AUGUSTA, Ga. -- What started as a wet Masters Tournament soon turned
into a wacky one.
Tiger Woods hit a shot into Rae's Creek -- with his putter.
Billy Casper hit five shots into the water on one hole and took
a 14, the highest score on any hole.
David Toms was standing over a putt on the 14th hole when a gust
blew it back into the fairway.
Ernie Els spent more time in the trees than in the fairway.
The long day began with a 5½-hour rain delay. When it ended in
darkness with 68 players still on the course, the clubhouse leader
was Mark Hensby of Australia, who had a 3-under 69 in his Masters
"It's hard to have expectations on such a demanding golf
course," Hensby said.
Indeed opening day at The Masters was full of surprises. This
was the fourth straight week, and ninth time out of 15 tournaments
this year, that bad weather delayed a round.
Chris DiMarco birdied three straight holes and was at 4 under
par with four holes still to play, and that wasn't terribly
alarming. He played with Mickelson last year, and even gave Lefty
the right line on the winning putt.
When told about Woods' misfortunes -- an eagle putt that went off
the green and into the water, an approach that hit the pin and went
into the bunker, DiMarco shrugged.
"He's got a few good breaks over his career," DiMarco said.
"So you know what? Darn. It's golf."
Hensby was one of only 24 players who finished the first round,
and his hard-earned 69 showed that Augusta National doesn't have to
be firm and fast to be punishing.
"You can play good shots and get rewarded, and then you can hit
good shots and not get rewarded," he said.
Players were to return at 9:45 a.m. Friday to complete the first
round, and barring any more weather delays, the tournament should
be back to normal -- if there is such a thing at Augusta -- by the
Trying to hold down his No. 1 ranking, Singh was a model of
consistency in a first round that was out of whack before players
even arrived at Augusta National. Along with picking up three
birdies on the front nine, Singh twice saved par with 10-foot
putts. His only bogey came on the 11th hole, a three-putt from
about 100 feet, missing a 5-footer for par.
"I played pretty well today," Singh said. "I hit my driver
beautifully and had some good saves. It was just disappointing how
I finished. Maybe I should have waited on the second putt from
5 feet. But who knows? I may have missed it tomorrow."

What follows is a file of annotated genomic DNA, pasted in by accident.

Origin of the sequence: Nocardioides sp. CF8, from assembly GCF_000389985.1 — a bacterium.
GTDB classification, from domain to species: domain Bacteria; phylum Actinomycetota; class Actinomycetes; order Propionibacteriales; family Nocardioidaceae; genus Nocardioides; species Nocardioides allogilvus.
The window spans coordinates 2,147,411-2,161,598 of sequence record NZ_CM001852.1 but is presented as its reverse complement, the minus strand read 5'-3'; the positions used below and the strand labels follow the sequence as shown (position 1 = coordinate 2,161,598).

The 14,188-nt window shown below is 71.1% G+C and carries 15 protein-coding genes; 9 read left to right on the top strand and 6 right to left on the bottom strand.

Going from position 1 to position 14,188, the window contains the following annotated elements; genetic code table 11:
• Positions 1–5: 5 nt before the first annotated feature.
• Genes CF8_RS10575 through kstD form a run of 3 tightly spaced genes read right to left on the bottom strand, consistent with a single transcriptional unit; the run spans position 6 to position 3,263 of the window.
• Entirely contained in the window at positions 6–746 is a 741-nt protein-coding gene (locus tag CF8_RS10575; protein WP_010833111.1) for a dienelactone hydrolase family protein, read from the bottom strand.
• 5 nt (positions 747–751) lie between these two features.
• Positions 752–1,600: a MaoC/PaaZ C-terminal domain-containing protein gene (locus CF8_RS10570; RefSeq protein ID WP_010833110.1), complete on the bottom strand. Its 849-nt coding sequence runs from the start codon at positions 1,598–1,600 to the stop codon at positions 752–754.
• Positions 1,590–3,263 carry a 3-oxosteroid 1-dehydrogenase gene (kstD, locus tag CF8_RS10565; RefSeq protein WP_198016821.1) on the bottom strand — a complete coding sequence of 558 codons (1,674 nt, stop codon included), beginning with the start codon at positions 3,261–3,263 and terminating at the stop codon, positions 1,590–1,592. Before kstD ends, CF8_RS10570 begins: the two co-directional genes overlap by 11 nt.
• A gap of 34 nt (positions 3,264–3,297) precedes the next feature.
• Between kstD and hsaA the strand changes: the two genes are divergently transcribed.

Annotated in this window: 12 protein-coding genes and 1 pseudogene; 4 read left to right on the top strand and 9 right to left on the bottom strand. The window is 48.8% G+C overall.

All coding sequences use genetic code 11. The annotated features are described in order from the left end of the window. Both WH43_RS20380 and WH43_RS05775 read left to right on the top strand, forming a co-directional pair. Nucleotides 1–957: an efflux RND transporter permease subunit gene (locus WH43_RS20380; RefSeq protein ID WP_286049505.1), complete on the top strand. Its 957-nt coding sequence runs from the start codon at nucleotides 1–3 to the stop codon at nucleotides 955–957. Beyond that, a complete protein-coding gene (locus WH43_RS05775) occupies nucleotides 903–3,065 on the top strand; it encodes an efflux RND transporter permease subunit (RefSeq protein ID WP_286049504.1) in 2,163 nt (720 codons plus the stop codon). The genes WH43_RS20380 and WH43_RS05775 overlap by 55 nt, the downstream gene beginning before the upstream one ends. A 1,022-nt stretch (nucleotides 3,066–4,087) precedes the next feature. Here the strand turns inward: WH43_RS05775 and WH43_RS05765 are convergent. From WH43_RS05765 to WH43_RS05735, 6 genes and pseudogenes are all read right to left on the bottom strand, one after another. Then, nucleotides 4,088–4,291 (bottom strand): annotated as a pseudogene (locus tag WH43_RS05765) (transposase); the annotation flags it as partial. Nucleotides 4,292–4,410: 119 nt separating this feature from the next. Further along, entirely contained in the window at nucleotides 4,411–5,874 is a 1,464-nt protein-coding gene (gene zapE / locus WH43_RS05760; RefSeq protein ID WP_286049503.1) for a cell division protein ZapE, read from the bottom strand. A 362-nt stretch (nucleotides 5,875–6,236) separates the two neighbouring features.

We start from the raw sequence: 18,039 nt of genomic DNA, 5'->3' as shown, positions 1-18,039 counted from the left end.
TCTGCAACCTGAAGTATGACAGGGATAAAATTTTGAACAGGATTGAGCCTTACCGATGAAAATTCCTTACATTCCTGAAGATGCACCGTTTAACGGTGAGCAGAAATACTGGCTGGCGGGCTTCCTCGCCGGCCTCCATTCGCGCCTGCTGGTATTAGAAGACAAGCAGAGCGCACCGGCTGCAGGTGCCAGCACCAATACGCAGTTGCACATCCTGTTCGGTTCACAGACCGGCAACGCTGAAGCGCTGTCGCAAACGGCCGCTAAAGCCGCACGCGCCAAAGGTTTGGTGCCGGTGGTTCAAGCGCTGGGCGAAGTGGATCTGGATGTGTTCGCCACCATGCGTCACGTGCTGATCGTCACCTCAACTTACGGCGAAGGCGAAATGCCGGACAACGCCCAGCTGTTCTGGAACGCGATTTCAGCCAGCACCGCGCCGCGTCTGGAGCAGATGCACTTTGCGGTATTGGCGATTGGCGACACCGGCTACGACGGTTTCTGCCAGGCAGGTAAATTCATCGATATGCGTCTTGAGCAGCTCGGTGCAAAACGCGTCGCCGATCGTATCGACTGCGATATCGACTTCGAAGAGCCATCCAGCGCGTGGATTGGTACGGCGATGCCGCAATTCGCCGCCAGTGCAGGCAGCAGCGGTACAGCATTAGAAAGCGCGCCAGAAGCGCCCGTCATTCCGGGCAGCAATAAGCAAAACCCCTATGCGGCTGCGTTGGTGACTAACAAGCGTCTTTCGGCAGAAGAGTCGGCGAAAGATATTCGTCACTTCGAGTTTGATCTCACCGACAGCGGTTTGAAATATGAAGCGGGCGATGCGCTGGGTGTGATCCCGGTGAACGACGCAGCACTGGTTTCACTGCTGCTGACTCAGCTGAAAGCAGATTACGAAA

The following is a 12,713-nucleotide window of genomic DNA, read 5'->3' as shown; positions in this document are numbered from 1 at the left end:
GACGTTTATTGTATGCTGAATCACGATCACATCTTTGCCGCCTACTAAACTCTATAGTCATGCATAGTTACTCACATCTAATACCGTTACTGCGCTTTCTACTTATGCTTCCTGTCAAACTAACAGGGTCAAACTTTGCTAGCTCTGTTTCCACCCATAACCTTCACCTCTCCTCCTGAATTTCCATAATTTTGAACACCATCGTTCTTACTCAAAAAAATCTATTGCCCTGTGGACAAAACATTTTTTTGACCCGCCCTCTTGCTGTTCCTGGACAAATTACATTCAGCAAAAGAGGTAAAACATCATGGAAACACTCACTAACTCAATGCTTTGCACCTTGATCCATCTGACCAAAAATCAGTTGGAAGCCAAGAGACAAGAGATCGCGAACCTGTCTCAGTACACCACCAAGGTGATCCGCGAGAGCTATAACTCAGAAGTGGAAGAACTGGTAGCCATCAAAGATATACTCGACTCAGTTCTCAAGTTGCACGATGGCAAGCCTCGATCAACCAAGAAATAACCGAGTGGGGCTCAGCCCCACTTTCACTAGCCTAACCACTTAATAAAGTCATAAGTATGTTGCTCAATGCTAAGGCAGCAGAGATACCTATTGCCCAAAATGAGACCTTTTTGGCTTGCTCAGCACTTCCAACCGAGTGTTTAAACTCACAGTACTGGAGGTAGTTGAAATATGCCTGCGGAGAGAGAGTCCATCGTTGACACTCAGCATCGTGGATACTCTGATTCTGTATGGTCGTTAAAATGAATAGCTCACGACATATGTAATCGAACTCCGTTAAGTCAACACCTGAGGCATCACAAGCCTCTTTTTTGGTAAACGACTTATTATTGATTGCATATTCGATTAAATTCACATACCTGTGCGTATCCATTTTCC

Mickelson was all smiles when he stepped to the first tee,
looking very much the way he did when he left the Masters last year
wearing a green jacket. He opened with a bogey, but kept himself
out of trouble most of the day and gave himself ample birdie
He chipped in for birdie on No. 2, stuck a wedge inside 4 feet
on the third and twice made pars with beautiful lag putts to within
3 feet, including his final hole at No. 11.
Goosen, the forgotten figure in all the hype over the "Big
Four," made a rare birdie on the par-3 12th, then recovered from a
tee shot into the azaleas on the par-5 13th to escape with par.
It wasn't the fast, fiery course most players wanted, conditions
that have not been around for The Masters since the course was
super-sized three years ago.
Based on the scoring, they might be thankful for the rain.
Even with the greens soft and holding approach shots, only 10 of
the 92 players were under par, and already there were five scores
at 80 or higher among those who finished.
Woods hasn't broken par in the first round of the Masters since
he won in 2002, and that's where he was headed this year -- some of
that because of bad shots and bad judgment, some from sheer bad
He reached the par-5 13th in two with a risky shot out of the
pines, leaving him a 70-foot eagle putt. But he misjudged the speed
so badly that the ball raced by the hole, tumbled down the bank and
went into Rae's Creek. Woods left the ball there, replayed the putt
and fared much better, two-putting for a bogey.
He looked as though he might get that shot back when his
approach into No. 1 descended on the flag, but Woods turned away in
shock when it hit the bottom of pin and spun off to the side into a
bunker, turning birdie into bogey.
He wasn't alone in his misery.
Paul Casey, who tied for sixth last year in his Masters debut,
took a 10 on the 13th hole and shot 79. Toms shot 41 on his outward
nine, a tough start for someone who was expected to contend this
Still, nothing quite compared with Casper.
A 51-time winner on the PGA Tour who got overlooked in the Big
Three era of the 1960s, the 73-year-old got plenty of attention in
his return to Augusta National.
His five balls into the water came on the par-3 16th and added
to a 14, the highest score on any hole in The Masters. By the time
he finished 12 holes, he already shot his age. His score of 106
would have gone into the record books, except Casper declined to
turn in his card.
"That's going in the scrapbook," he said.